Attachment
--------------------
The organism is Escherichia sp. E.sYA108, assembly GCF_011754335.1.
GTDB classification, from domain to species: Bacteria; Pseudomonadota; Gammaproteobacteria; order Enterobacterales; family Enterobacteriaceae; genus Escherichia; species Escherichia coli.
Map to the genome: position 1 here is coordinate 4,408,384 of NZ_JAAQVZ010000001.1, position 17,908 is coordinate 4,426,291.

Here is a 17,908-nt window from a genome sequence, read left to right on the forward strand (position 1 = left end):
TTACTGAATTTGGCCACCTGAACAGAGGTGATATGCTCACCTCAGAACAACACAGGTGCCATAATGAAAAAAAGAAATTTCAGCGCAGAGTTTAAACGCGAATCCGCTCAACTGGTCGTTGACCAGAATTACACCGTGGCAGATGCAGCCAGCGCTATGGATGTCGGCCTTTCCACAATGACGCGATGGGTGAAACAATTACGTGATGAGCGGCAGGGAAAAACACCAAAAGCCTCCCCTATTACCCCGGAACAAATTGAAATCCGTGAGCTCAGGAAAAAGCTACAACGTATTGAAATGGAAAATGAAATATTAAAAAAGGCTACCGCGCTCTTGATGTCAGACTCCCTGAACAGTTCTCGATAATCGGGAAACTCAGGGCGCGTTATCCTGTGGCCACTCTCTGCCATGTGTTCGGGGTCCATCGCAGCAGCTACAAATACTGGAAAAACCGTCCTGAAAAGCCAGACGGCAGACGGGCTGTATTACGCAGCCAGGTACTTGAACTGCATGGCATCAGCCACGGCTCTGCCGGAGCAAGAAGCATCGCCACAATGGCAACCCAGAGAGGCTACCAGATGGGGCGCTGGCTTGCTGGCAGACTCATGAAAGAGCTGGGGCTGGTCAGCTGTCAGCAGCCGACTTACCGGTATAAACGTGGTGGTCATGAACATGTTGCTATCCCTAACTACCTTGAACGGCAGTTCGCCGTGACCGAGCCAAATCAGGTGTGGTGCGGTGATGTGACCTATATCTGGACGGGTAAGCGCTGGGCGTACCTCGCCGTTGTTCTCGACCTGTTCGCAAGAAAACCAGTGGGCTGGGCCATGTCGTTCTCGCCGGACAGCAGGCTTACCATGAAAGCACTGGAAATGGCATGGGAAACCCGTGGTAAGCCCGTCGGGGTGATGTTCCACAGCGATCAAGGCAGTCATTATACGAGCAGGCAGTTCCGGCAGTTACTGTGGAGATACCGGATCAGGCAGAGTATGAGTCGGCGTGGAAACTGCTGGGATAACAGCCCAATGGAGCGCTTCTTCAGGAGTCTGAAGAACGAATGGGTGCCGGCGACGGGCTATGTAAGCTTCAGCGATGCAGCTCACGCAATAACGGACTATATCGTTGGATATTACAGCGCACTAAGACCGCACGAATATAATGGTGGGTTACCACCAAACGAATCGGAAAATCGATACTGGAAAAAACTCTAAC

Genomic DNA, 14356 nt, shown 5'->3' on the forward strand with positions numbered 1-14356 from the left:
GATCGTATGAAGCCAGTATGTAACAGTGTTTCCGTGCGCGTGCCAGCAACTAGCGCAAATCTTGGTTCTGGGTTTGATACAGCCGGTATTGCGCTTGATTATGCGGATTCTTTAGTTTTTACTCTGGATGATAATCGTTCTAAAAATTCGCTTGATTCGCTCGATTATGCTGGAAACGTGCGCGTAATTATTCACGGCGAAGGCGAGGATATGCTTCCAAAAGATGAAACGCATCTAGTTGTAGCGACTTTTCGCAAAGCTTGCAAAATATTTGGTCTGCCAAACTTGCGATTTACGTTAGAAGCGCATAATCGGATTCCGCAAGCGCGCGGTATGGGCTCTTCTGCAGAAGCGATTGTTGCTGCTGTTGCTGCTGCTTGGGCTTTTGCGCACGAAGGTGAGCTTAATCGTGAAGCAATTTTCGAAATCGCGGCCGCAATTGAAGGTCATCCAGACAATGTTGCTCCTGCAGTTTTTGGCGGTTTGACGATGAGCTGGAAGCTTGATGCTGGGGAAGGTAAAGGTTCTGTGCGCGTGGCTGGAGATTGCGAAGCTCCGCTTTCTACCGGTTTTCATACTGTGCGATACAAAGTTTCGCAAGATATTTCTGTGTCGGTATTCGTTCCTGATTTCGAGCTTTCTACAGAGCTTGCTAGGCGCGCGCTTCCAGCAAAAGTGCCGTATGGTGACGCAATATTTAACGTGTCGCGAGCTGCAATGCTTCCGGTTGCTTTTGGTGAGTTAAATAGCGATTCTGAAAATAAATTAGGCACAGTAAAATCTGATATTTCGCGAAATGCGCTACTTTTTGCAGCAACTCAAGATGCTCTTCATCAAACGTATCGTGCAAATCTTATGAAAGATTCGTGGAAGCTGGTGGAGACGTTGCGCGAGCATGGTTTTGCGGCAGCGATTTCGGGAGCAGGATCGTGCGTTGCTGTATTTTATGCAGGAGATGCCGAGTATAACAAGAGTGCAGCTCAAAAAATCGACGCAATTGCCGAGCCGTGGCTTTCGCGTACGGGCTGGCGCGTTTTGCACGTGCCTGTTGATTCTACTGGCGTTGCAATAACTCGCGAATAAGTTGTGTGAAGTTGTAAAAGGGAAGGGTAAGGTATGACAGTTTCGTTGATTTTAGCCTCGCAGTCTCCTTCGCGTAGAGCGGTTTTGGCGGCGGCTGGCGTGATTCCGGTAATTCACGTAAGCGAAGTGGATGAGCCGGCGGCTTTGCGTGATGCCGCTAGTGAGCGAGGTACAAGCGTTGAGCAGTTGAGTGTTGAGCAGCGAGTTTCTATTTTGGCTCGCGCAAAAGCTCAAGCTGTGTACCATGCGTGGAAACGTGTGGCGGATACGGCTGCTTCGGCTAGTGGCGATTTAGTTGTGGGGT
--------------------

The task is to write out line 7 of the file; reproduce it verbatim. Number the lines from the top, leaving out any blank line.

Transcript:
GATCGTATGAAGCCAGTATGTAACAGTGTTTCCGTGCGCGTGCCAGCAACTAGCGCAAATCTTGGTTCTGGGTTTGATACAGCCGGTATTGCGCTTGATTATGCGGATTCTTTAGTTTTTACTCTGGATGATAATCGTTCTAAAAATTCGCTTGATTCGCTCGATTATGCTGGAAACGTGCGCGTAATTATTCACGGCGAAGGCGAGGATATGCTTCCAAAAGATGAAACGCATCTAGTTGTAGCGACTTTTCGCAAAGCTTGCAAAATATTTGGTCTGCCAAACTTGCGATTTACGTTAGAAGCGCATAATCGGATTCCGCAAGCGCGCGGTATGGGCTCTTCTGCAGAAGCGATTGTTGCTGCTGTTGCTGCTGCTTGGGCTTTTGCGCACGAAGGTGAGCTTAATCGTGAAGCAATTTTCGAAATCGCGGCCGCAATTGAAGGTCATCCAGACAATGTTGCTCCTGCAGTTTTTGGCGGTTTGACGATGAGCTGGAAGCTTGATGCTGGGGAAGGTAAAGGTTCTGTGCGCGTGGCTGGAGATTGCGAAGCTCCGCTTTCTACCGGTTTTCATACTGTGCGATACAAAGTTTCGCAAGATATTTCTGTGTCGGTATTCGTTCCTGATTTCGAGCTTTCTACAGAGCTTGCTAGGCGCGCGCTTCCAGCAAAAGTGCCGTATGGTGACGCAATATTTAACGTGTCGCGAGCTGCAATGCTTCCGGTTGCTTTTGGTGAGTTAAATAGCGATTCTGAAAATAAATTAGGCACAGTAAAATCTGATATTTCGCGAAATGCGCTACTTTTTGCAGCAACTCAAGATGCTCTTCATCAAACGTATCGTGCAAATCTTATGAAAGATTCGTGGAAGCTGGTGGAGACGTTGCGCGAGCATGGTTTTGCGGCAGCGATTTCGGGAGCAGGATCGTGCGTTGCTGTATTTTATGCAGGAGATGCCGAGTATAACAAGAGTGCAGCTCAAAAAATCGACGCAATTGCCGAGCCGTGGCTTTCGCGTACGGGCTGGCGCGTTTTGCACGTGCCTGTTGATTCTACTGGCGTTGCAATAACTCGCGAATAAGTTGTGTGAAGTTGTAAAAGGGAAGGGTAAGGTATGACAGTTTCGTTGATTTTAGCCTCGCAGTCTCCTTCGCGTAGAGCGGTTTTGGCGGCGGCTGGCGTGATTCCGGTAATTCACGTAAGCGAAGTGGATGAGCCGGCGGCTTTGCGTGATGCCGCTAGTGAGCGAGGTACAAGCGTTGAGCAGTTGAGTGTTGAGCAGCGAGTTTCTATTTTGGCTCGCGCAAAAGCTCAAGCTGTGTACCATGCGTGGAAACGTGTGGCGGATACGGCTGCTTCGGCTAGTGGCGATTTAGTTGTGGGGT